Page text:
One might argue that J.J. Barea never really left the Dallas Mavericks, at least not emotionally. It would be difficult to blame him. After all, as an integral part of the Mavs’ drive to the NBA title in 2011, he never really wanted to leave.
So when the Minnesota Timberwolves started discussing with Barea the idea of buying out the final year of his contract this summer, Barea’s mind immediately gravitated toward returning to his old team.
“It was definitely one of my first options to try and come back here,” Barea said after the Mavs throttled the Philadelphia 76ers last Thursday night. “It’s where I played my best and where my family and I feel the best.”
“It’s where I played my best and where my family and I feel the best,” Barea says of Dallas.
The only thing he needed was a place on the roster, and an injury to Raymond Felton took care of that, as the Mavs needed depth at guard. Just before the beginning of the regular season the Mavs brought in Barea on a one-year contract.
Barea’s roots in Dallas run deeper than just playing his first five seasons with Dallas. He’s not a native Texan, of course. He was born and raised in Puerto Rico. But as a college player trying to make a name for himself, he once spent some time in Dallas with the Puerto Rican national team as part of the Global Games in 2004. Back then Barea led the tournament in scoring, and his team had a practice at the American Airlines Center.
“We were all like, ‘We’ll do whatever it take to get to the NBA,’” Barea said of his teammates. “We had a great time. I remembered everything from the locker room the day I came back [to Dallas].”
Barea found his way back as a lightly regarded undrafted free agent, and five years later, he had dribbled his way in to Mavs fans’ hearts, thanks to an incredible postseason run that ended with a NBA finals victory over the Miami Heat.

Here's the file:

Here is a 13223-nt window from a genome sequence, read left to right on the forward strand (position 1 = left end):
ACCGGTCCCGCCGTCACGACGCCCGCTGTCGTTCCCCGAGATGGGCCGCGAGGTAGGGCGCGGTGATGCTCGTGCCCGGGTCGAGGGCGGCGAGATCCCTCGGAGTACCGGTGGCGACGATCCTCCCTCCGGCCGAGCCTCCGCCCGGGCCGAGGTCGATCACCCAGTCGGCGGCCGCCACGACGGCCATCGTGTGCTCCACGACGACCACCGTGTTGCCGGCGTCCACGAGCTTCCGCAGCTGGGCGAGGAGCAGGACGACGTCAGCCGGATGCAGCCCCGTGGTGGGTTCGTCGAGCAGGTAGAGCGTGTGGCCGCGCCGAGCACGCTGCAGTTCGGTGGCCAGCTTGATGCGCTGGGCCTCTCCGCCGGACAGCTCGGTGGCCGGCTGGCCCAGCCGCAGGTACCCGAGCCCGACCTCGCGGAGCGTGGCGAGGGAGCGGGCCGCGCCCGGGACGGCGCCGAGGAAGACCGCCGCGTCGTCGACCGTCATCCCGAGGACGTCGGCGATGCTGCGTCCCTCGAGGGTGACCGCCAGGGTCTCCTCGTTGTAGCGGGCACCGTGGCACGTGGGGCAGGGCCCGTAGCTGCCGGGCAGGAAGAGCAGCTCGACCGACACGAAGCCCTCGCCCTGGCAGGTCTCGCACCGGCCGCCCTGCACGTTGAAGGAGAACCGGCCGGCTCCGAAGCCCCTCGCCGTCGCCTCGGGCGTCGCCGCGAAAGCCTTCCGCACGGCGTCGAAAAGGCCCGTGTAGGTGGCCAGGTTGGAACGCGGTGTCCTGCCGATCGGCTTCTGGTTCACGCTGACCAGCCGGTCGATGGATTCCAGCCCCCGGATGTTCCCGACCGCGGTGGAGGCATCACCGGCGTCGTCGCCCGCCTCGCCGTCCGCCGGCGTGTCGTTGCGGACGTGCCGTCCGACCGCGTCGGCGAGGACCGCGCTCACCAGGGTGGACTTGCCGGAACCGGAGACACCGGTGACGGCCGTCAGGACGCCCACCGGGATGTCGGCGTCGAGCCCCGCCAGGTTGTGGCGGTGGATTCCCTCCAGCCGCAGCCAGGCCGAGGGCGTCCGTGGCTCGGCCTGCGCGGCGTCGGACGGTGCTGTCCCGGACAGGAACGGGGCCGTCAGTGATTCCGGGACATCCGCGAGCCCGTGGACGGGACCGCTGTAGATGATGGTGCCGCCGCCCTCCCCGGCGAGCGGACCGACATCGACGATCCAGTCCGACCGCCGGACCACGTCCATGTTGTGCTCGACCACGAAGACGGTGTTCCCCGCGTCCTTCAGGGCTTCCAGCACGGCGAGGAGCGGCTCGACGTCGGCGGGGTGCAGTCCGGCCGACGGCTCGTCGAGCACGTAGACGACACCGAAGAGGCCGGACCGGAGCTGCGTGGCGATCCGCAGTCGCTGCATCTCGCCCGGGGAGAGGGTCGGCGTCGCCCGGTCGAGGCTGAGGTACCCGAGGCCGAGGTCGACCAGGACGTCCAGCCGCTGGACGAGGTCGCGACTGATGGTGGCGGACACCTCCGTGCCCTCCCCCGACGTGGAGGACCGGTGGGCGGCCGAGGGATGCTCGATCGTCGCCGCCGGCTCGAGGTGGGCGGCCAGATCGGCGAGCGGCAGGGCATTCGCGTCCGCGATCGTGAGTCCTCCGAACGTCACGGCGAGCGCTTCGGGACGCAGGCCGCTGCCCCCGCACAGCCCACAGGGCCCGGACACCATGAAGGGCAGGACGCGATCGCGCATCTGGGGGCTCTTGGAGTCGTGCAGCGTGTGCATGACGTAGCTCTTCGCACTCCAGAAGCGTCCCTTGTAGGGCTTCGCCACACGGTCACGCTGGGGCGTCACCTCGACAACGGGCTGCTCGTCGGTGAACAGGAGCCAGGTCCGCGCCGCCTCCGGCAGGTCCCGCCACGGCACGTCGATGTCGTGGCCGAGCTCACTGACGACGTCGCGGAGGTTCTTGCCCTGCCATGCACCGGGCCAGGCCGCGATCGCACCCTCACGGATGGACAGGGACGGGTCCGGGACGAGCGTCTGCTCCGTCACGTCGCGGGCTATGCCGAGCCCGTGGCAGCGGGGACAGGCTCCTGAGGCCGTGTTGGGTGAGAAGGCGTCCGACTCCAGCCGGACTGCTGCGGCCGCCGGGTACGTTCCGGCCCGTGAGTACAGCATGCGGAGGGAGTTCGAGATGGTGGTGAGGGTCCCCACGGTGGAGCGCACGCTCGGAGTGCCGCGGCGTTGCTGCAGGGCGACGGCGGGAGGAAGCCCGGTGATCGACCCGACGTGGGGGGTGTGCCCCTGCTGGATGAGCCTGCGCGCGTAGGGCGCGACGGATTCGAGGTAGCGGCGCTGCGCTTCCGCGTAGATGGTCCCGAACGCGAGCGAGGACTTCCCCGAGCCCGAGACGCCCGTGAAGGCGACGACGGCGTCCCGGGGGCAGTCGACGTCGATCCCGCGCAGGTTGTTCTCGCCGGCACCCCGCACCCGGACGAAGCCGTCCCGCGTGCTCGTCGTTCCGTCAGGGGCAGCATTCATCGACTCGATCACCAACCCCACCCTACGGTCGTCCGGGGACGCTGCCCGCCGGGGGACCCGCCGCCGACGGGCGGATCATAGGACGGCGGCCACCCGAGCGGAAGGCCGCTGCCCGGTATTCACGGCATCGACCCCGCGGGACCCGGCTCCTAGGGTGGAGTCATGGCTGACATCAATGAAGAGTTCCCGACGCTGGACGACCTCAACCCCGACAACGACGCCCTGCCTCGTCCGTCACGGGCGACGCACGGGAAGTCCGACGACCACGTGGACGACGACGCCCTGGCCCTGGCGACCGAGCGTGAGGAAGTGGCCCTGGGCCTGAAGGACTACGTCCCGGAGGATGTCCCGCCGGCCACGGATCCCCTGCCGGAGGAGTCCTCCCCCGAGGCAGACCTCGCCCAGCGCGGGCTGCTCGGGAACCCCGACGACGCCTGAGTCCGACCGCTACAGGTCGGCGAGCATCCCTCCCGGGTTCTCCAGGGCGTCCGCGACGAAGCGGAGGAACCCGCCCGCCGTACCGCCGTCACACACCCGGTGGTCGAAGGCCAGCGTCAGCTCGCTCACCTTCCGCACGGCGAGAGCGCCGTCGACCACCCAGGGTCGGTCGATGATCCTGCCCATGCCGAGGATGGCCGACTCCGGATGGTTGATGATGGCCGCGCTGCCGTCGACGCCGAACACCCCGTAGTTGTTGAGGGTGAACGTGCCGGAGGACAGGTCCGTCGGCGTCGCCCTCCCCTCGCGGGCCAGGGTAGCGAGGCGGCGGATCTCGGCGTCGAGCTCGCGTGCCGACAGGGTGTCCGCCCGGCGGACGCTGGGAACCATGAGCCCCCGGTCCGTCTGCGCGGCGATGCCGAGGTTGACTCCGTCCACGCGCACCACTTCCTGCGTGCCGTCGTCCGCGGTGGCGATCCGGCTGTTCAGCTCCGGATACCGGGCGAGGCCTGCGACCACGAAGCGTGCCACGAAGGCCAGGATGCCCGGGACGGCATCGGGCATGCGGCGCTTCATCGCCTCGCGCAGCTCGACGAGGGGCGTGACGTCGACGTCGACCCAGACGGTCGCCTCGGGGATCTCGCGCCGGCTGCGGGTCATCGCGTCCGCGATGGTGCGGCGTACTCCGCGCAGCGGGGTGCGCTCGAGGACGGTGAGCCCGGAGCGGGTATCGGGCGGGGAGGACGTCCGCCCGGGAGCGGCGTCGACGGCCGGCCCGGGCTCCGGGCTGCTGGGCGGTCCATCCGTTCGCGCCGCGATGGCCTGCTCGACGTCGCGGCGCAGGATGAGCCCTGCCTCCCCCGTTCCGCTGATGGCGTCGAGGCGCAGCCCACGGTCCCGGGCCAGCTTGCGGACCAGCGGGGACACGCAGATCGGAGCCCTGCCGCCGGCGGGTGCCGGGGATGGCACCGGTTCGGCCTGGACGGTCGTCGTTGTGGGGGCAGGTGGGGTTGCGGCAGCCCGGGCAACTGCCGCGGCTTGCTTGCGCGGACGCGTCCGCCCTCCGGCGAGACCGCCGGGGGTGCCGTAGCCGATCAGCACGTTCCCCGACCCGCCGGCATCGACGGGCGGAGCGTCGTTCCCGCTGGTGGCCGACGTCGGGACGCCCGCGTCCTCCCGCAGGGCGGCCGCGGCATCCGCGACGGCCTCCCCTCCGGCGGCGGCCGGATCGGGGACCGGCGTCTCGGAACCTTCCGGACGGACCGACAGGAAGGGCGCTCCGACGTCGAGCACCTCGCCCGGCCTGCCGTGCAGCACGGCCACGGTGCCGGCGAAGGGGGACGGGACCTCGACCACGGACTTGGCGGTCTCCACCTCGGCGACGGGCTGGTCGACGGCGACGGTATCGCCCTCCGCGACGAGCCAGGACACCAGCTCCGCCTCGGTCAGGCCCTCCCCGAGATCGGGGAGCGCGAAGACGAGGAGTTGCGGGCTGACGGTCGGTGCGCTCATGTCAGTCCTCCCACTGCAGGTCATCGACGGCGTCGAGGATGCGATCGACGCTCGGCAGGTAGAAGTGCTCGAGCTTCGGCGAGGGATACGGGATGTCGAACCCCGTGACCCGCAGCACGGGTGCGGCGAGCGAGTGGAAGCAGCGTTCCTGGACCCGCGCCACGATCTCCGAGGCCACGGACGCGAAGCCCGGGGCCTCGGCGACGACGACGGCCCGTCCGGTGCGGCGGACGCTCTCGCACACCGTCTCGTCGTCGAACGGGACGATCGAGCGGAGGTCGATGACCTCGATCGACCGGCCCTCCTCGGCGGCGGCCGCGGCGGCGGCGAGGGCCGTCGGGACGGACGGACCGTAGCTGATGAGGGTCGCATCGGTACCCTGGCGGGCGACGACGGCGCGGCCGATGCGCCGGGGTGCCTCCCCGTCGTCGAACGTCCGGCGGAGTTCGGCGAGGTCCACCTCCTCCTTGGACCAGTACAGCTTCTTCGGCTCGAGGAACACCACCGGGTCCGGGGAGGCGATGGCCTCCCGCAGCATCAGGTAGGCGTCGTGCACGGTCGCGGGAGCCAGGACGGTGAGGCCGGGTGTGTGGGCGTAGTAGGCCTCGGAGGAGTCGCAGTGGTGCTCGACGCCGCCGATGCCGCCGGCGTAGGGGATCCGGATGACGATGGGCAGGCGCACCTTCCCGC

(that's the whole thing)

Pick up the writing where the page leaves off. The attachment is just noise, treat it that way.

So why didn’t he stay? Well, that’s not his fault. He was a sacrifice, much like another former Mav who is now back in town in the person of center Tyson Chandler. Mavs owner Mark Cuban chose not to re-sign either in the name of keeping the team’s “powder dry” as they tried to assemble superstar talent around future Hall of Famer Dirk Nowitzki.
That did not materialize in the way that Cuban intended, but one could argue that three years later, the risk has paid off.
Mark Cuban and the Mavs get Barea back for a pittance of what they would have had to pay him in the euphoria of that 2011 championship.
Why? Well, Monta Ellis and Chandler Parsons are capable scorers who can take heat off Nowitzki. Chandler is back on the final year of the four-year contract that he signed with the New York Knicks, meaning Cuban isn’t on the hook for big money beyond this season. Barea, meanwhile, went to Minnesota, where he got his money (four years, $19 million). Cuban and the Mavs get Barea back for a pittance of what they would have had to pay him in the euphoria of that 2011 championship.
Still, it’s a bit hard to believe he’s back.
“I’m still processing it. But I feel great,” Barea said. “This is like home. I feel comfortable here. I still have a ways to go, but I feel good.”
There is comfort in this organization, Barea says. The owner, the general manager, the head coach and the superstar forward haven’t changed. Neither have the fans. What has changed is the offense — there are some tweaks Barea must learn — and his locker. Barea’s locker is now located right by the entrance to the locker room. Back in the day it was clear across the locker room. Plus, Ellis has Barea’s old No. 11, so he now wears No. 5.
Barea is still a sparkplug, though. Against Philadelphia on Thursday night Barea dished out 11 assists. Two nights later he cranked out 14 points and five assists against his “new” old team, the Timberwolves.
When Raymond Felton returns to the lineup, Barea’s playing time will likely be recalibrated. But, for now, he’s happy to serve in a rotation with Devin Harris and Jameer Nelson at point guard.
And he’s happy to be home.
“Well I always said the five years I was here, nothing was going to be better than the time I was here,” Barea said. “[Dallas] was always my first option. Even if I hadn’t come back it was always going to be the best five years of my NBA career.”